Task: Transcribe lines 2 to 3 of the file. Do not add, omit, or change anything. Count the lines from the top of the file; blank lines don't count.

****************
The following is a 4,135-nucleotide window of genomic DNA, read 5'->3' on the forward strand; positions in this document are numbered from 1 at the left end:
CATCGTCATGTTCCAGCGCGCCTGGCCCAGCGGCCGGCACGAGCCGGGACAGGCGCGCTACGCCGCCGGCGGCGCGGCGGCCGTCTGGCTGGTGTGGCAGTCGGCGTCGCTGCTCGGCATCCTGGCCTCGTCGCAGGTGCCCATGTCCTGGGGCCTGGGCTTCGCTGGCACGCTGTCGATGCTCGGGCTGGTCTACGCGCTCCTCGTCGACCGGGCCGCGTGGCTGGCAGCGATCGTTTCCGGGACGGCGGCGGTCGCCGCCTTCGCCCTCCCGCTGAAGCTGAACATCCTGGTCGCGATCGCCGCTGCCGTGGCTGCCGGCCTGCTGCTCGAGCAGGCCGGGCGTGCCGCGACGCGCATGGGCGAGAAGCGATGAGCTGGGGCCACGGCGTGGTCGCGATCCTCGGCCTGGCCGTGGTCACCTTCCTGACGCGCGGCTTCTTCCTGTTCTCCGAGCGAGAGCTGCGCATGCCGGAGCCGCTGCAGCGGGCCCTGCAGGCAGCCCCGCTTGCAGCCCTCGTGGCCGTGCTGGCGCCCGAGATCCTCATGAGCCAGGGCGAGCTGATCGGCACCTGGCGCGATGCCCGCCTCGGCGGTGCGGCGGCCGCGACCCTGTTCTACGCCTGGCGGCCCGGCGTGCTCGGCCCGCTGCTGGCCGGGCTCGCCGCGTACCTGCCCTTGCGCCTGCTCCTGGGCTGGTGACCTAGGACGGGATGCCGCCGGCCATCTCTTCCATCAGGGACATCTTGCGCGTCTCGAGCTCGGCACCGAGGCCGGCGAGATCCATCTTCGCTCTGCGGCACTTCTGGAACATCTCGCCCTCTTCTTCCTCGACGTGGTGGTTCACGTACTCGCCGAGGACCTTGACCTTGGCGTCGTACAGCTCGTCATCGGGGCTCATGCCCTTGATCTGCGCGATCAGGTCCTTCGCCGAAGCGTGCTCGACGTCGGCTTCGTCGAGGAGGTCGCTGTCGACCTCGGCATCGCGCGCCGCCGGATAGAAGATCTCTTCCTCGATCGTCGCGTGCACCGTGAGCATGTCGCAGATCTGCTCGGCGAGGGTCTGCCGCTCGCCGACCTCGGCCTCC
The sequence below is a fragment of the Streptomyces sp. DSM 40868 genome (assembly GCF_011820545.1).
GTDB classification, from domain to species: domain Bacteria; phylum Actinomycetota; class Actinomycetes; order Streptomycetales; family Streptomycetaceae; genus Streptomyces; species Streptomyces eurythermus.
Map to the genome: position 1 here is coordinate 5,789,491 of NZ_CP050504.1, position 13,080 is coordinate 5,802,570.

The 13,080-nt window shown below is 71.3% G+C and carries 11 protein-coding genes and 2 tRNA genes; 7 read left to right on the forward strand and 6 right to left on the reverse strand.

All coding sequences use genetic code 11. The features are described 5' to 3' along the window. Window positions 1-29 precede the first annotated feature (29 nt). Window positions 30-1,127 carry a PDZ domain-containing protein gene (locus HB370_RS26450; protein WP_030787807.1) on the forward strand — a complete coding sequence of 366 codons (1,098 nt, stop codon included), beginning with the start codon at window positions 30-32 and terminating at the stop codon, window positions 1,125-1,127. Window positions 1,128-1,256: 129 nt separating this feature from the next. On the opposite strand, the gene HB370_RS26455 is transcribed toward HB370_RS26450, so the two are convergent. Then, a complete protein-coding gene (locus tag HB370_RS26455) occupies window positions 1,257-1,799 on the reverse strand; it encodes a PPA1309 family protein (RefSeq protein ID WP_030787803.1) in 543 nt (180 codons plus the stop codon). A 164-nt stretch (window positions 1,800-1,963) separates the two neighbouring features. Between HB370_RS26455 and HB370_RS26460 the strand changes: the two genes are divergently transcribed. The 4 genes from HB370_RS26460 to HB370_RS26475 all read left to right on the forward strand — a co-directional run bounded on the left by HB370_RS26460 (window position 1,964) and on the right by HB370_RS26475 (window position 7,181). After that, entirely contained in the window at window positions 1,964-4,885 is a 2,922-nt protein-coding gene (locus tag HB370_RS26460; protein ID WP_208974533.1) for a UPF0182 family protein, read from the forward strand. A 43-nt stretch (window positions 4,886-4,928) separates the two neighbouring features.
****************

CATCGTCATGTTCCAGCGCGCCTGGCCCAGCGGCCGGCACGAGCCGGGACAGGCGCGCTACGCCGCCGGCGGCGCGGCGGCCGTCTGGCTGGTGTGGCAGTCGGCGTCGCTGCTCGGCATCCTGGCCTCGTCGCAGGTGCCCATGTCCTGGGGCCTGGGCTTCGCTGGCACGCTGTCGATGCTCGGGCTGGTCTACGCGCTCCTCGTCGACCGGGCCGCGTGGCTGGCAGCGATCGTTTCCGGGACGGCGGCGGTCGCCGCCTTCGCCCTCCCGCTGAAGCTGAACATCCTGGTCGCGATCGCCGCTGCCGTGGCTGCCGGCCTGCTGCTCGAGCAGGCCGGGCGTGCCGCGACGCGCATGGGCGAGAAGCGATGAGCTGGGGCCACGGCGTGGTCGCGATCCTCGGCCTGGCCGTGGTCACCTTCCTGACGCGCGGCTTCTTCCTGTTCTCCGAGCGAGAGCTGCGCATGCCGGAGCCGCTGCAGCGGGCCCTGCAGGCAGCCCCGCTTGCAGCCCTCGTGGCCGTGCTGGCGCCCGAGATCCTCATGAGCCAGGGCGAGCTGATCGGCACCTGGCGCGATGCCCGCCTCGGCGGTGCGGCGGCCGCGACCCTGTTCTACGCCTGGCGGCCCGGCGTGCTCGGCCCGCTGCTGGCCGGGCTCGCCGCGTACCTGCCCTTGCGCCTGCTCCTGGGCTGGTGACCTAGGACGGGATGCCGCCGGCCATCTCTTCCATCAGGGACATCTTGCGCGTCTCGAGCTCGGCACCGAGGCCGGCGAGATCCATCTTCGCTCTGCGGCACTTCTGGAACATCTCGCCCTCTTCTTCCTCGACGTGGTGGTTCACGTACTCGCCGAGGACCTTGACCTTGGCGTCGTACAGCTCGTCATCGGGGCTCATGCCCTTGATCTGCGCGATCAGGTCCTTCGCCGAAGCGTGCTCGACGTCGGCTTCGTCGAGGAGGTCGCTGTCGACCTCGGCATCGCGCGCCGCCGGATAGAAGATCTCTTCCTCGATCGTCGCGTGCACCGTGAGCATGTCGCAGATCTGCTCGGCGAGGGTCTGCCGCTCGCCGACCTCGGCCTCC
The sequence below is a fragment of the Streptomyces sp. DSM 40868 genome (assembly GCF_011820545.1).